This gave him the mandate he needed to finish the job, and during Lincoln’s Second Inaugural Address, he spoke about the need to finish the war but also to reconcile the country and reunite it.
Lincoln was a man who was deeply moved by the American government, as he believed fully in its rightness and saw eternity as a central feature. When elected president and mandated with defending the Constitution, he made a choice to do it at all costs.
Lincoln’s entire presidency was dominated by war, yet shortly before it was finally won, and the hard but meaningful work of mending the nation he loved so dearly was about to begin, his life was cut short by John Wilkes Booth, who shot him to death on April 15, 1865 at Ford’s Theater in Washington, DC while shouting sic semper tyrannis — ‘Death to tyrants!’
Lincoln’s death did not change the course of the war, but it did change the course of US history. And more importantly, it served as a reminder that the end of the war did not mean the end of differences between the North and the South. The wounds were deep, and it would take time, lots of time, for them to heal.
After spending months locked in a stalemate at Petersburg, Lee attempted to break the Union line by engaging them at the Battle of the Five Forks on April 1, 1865. He was defeated, and this left Richmond surrounded, giving Lee no other choice but to retreat. He was run down in the town of Appomattox Courthouse, where he finally decided the cause was lost. On April 9, 1865, Lee surrendered his Army of Northern Virginia.
This effectively ended the war, but it took until the end of April for the remaining Confederate generals to surrender. Lincoln was assassinated on April 15, 1865, and by the end of the month, the war was over. Lincoln began his presidency when the nation was at war, and he finished it without seeing his cause victorious.
All of this meant that the American Civil War, a four-year-long struggle plagued with blood and violence, was finally over. But in many ways, the hardest part was yet to come.
The War’s Aftermath
With the American Civil war drawn to an end and the rebellion squashed, it was time to rebuild the nation. The states that seceded were to be let back into the Union, but not before they were rebuilt without slavery. However, differing opinions on how to deal with the Southern states — some favored harsh punishment whereas others favored leniency — stalled reconciliation and left many of the same structures that defined Southern society intact.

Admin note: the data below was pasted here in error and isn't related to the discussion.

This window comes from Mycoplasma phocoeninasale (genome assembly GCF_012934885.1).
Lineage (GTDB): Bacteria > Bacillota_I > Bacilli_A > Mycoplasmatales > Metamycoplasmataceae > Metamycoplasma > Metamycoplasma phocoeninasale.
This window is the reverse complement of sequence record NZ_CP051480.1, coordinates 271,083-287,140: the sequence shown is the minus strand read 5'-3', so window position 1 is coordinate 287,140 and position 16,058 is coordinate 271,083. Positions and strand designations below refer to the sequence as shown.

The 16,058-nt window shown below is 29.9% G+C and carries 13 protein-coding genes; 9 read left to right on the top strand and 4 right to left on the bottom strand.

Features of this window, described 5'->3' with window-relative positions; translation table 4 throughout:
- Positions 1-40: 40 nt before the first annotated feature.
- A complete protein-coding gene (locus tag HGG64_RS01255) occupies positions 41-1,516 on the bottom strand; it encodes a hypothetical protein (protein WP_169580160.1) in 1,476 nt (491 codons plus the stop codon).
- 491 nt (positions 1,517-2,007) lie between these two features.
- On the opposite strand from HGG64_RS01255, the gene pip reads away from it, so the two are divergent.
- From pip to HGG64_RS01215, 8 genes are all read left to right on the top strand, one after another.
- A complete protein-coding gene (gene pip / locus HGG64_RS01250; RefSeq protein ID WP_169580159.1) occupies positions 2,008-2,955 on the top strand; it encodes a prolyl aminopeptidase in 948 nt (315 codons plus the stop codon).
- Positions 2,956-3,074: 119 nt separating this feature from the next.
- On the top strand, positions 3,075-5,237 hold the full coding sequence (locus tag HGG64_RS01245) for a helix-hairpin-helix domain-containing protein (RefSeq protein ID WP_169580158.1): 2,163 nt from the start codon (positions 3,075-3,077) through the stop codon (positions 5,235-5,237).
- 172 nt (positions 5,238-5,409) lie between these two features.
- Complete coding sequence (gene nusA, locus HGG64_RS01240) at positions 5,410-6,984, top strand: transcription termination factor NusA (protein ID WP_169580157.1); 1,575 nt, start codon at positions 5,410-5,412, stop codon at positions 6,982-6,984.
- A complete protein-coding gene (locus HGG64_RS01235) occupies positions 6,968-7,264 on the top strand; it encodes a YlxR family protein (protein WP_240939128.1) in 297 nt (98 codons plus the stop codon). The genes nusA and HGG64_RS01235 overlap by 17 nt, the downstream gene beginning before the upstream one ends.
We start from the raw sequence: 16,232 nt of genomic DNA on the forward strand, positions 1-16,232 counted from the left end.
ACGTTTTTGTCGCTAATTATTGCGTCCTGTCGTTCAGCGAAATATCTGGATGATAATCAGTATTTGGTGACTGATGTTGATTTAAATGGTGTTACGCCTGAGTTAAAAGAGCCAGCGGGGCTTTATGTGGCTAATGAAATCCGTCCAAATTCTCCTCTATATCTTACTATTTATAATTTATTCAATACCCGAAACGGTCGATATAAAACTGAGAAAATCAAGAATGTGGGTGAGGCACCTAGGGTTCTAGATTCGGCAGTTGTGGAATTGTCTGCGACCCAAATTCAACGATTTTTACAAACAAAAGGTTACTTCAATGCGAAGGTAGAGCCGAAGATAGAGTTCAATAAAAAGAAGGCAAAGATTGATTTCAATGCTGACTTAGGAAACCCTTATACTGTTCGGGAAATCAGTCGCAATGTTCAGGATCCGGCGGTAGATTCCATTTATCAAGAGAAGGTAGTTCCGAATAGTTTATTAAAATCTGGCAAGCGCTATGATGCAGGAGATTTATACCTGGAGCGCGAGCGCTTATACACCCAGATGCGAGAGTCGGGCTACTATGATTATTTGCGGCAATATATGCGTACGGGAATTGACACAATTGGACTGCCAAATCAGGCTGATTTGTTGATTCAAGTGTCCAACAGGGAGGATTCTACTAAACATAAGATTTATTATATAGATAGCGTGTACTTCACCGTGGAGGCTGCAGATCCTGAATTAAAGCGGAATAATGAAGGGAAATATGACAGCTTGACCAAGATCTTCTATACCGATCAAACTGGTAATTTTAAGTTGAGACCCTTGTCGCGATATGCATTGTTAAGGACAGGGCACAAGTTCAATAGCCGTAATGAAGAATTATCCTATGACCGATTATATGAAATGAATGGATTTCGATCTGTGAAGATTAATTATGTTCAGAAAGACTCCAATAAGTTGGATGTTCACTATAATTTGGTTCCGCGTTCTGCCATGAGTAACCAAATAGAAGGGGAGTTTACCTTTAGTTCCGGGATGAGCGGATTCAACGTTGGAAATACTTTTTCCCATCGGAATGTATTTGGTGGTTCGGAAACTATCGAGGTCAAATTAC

This effort to rebuild defined the next era of American history, most commonly known as “Reconstruction.”
Eventually, slavery was abolished across the country and those who were once slaves were given more rights. But the lack of direct military intervention in the South to oversee the establishment of new institutions post 1877 caused new forms of racial oppression to emerge and become mainstream — such as sharecropping and Jim Crow — keeping freed Black people as the underclass of the South. These institutions operated largely through intimidation, segregation, and disenfranchisement, causing much of the Black population to move to other parts of the country, dramatically changing the demographics of American cities forever.
Remembering the American Civil War
The developments that took place after the American Civil War helped define the history of the United States throughout the 20th century. But with social structures still in place today that subjugate Black Americans, many argue the American Civil War, although instrumental in ending slavery, did not touch the racial undertones of American society that still exist today.
Plus, in today’s world, there are still stark political differences between the South and the rest of the country, and a big part of this comes from this idea that Southerners are “Southerners first, Americans second.”
Furthermore, the United States still struggles to remember the Civil War. A large part of the American population (around 42 percent according to a 2017 poll) still believe the war was fought over “states’ rights” instead of slavery. And this misrepresentation has caused many to overlook the challenges race and the institution of oppression have caused in American society.
The American Civil War also had a tremendous impact on the nation’s identity. By responding to secession with force, Lincoln stood up for the idea of an eternal United States, and by sticking to that ideology, he reshaped the way America sees itself.
Of course, it took decades, if not longer, for the wounds to heal, but few people today respond to political crisis by saying, ‘Let’s just leave!’ Lincoln’s efforts, in many ways, reaffirmed commitment to the American experiment and to working out differences within the context of a Union.
Perhaps this is more relevant now than in any other moment in history. Today, American politics are deeply divided, and geography plays an important role in that. Yet, most people are seeking a way to move forward together, a perspective we owe in large part to Abraham Lincoln and the Union soldiers of the American Civil War.